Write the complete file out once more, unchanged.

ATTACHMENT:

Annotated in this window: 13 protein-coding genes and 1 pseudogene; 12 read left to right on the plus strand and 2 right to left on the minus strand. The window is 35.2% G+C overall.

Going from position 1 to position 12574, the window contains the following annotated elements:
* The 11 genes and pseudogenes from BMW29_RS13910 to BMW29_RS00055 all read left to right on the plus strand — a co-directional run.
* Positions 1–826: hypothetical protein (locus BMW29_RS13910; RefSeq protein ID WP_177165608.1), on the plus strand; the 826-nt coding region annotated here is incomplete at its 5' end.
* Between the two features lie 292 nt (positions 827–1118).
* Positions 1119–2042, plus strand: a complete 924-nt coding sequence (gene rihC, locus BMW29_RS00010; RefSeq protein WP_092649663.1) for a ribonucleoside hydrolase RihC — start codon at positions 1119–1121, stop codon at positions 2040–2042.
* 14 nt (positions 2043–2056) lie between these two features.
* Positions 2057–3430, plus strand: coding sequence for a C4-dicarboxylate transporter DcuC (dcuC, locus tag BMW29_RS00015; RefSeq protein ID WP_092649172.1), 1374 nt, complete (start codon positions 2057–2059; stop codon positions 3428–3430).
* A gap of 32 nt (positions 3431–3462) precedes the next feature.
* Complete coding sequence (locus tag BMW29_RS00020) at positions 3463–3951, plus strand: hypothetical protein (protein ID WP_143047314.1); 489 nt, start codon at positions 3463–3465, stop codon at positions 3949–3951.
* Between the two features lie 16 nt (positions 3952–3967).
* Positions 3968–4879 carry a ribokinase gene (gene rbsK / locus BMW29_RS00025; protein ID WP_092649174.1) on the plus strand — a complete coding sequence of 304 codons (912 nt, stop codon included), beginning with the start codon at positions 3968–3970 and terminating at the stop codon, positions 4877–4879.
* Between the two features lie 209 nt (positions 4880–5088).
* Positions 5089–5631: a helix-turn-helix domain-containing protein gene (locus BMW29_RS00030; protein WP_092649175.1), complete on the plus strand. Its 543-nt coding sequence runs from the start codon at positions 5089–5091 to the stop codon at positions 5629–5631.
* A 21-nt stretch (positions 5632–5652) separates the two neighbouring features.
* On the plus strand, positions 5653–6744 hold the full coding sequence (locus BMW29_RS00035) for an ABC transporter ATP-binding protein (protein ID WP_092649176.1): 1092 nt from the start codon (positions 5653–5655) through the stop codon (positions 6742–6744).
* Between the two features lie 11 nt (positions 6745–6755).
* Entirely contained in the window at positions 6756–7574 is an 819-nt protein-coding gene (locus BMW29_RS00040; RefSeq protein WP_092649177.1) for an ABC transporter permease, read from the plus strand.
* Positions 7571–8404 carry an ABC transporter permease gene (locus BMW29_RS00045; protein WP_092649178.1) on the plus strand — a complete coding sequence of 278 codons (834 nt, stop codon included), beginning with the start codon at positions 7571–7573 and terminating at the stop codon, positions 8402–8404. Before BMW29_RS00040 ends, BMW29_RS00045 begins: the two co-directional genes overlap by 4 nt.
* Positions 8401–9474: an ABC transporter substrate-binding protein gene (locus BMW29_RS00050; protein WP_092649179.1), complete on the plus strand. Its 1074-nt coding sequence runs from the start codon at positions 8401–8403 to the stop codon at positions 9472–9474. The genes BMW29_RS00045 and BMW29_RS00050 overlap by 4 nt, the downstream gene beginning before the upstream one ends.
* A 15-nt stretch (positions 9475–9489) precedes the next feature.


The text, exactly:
Annotated in this window: 13 protein-coding genes and 1 pseudogene; 12 read left to right on the plus strand and 2 right to left on the minus strand. The window is 35.2% G+C overall.

Going from position 1 to position 12574, the window contains the following annotated elements:
* The 11 genes and pseudogenes from BMW29_RS13910 to BMW29_RS00055 all read left to right on the plus strand — a co-directional run.
* Positions 1–826: hypothetical protein (locus BMW29_RS13910; RefSeq protein ID WP_177165608.1), on the plus strand; the 826-nt coding region annotated here is incomplete at its 5' end.
* Between the two features lie 292 nt (positions 827–1118).
* Positions 1119–2042, plus strand: a complete 924-nt coding sequence (gene rihC, locus BMW29_RS00010; RefSeq protein WP_092649663.1) for a ribonucleoside hydrolase RihC — start codon at positions 1119–1121, stop codon at positions 2040–2042.
* 14 nt (positions 2043–2056) lie between these two features.
* Positions 2057–3430, plus strand: coding sequence for a C4-dicarboxylate transporter DcuC (dcuC, locus tag BMW29_RS00015; RefSeq protein ID WP_092649172.1), 1374 nt, complete (start codon positions 2057–2059; stop codon positions 3428–3430).
* A gap of 32 nt (positions 3431–3462) precedes the next feature.
* Complete coding sequence (locus tag BMW29_RS00020) at positions 3463–3951, plus strand: hypothetical protein (protein ID WP_143047314.1); 489 nt, start codon at positions 3463–3465, stop codon at positions 3949–3951.
* Between the two features lie 16 nt (positions 3952–3967).
* Positions 3968–4879 carry a ribokinase gene (gene rbsK / locus BMW29_RS00025; protein ID WP_092649174.1) on the plus strand — a complete coding sequence of 304 codons (912 nt, stop codon included), beginning with the start codon at positions 3968–3970 and terminating at the stop codon, positions 4877–4879.
* Between the two features lie 209 nt (positions 4880–5088).
* Positions 5089–5631: a helix-turn-helix domain-containing protein gene (locus BMW29_RS00030; protein WP_092649175.1), complete on the plus strand. Its 543-nt coding sequence runs from the start codon at positions 5089–5091 to the stop codon at positions 5629–5631.
* A 21-nt stretch (positions 5632–5652) separates the two neighbouring features.
* On the plus strand, positions 5653–6744 hold the full coding sequence (locus BMW29_RS00035) for an ABC transporter ATP-binding protein (protein ID WP_092649176.1): 1092 nt from the start codon (positions 5653–5655) through the stop codon (positions 6742–6744).
* Between the two features lie 11 nt (positions 6745–6755).
* Entirely contained in the window at positions 6756–7574 is an 819-nt protein-coding gene (locus BMW29_RS00040; RefSeq protein WP_092649177.1) for an ABC transporter permease, read from the plus strand.
* Positions 7571–8404 carry an ABC transporter permease gene (locus BMW29_RS00045; protein WP_092649178.1) on the plus strand — a complete coding sequence of 278 codons (834 nt, stop codon included), beginning with the start codon at positions 7571–7573 and terminating at the stop codon, positions 8402–8404. Before BMW29_RS00040 ends, BMW29_RS00045 begins: the two co-directional genes overlap by 4 nt.
* Positions 8401–9474: an ABC transporter substrate-binding protein gene (locus BMW29_RS00050; protein WP_092649179.1), complete on the plus strand. Its 1074-nt coding sequence runs from the start codon at positions 8401–8403 to the stop codon at positions 9472–9474. The genes BMW29_RS00045 and BMW29_RS00050 overlap by 4 nt, the downstream gene beginning before the upstream one ends.
* A 15-nt stretch (positions 9475–9489) precedes the next feature.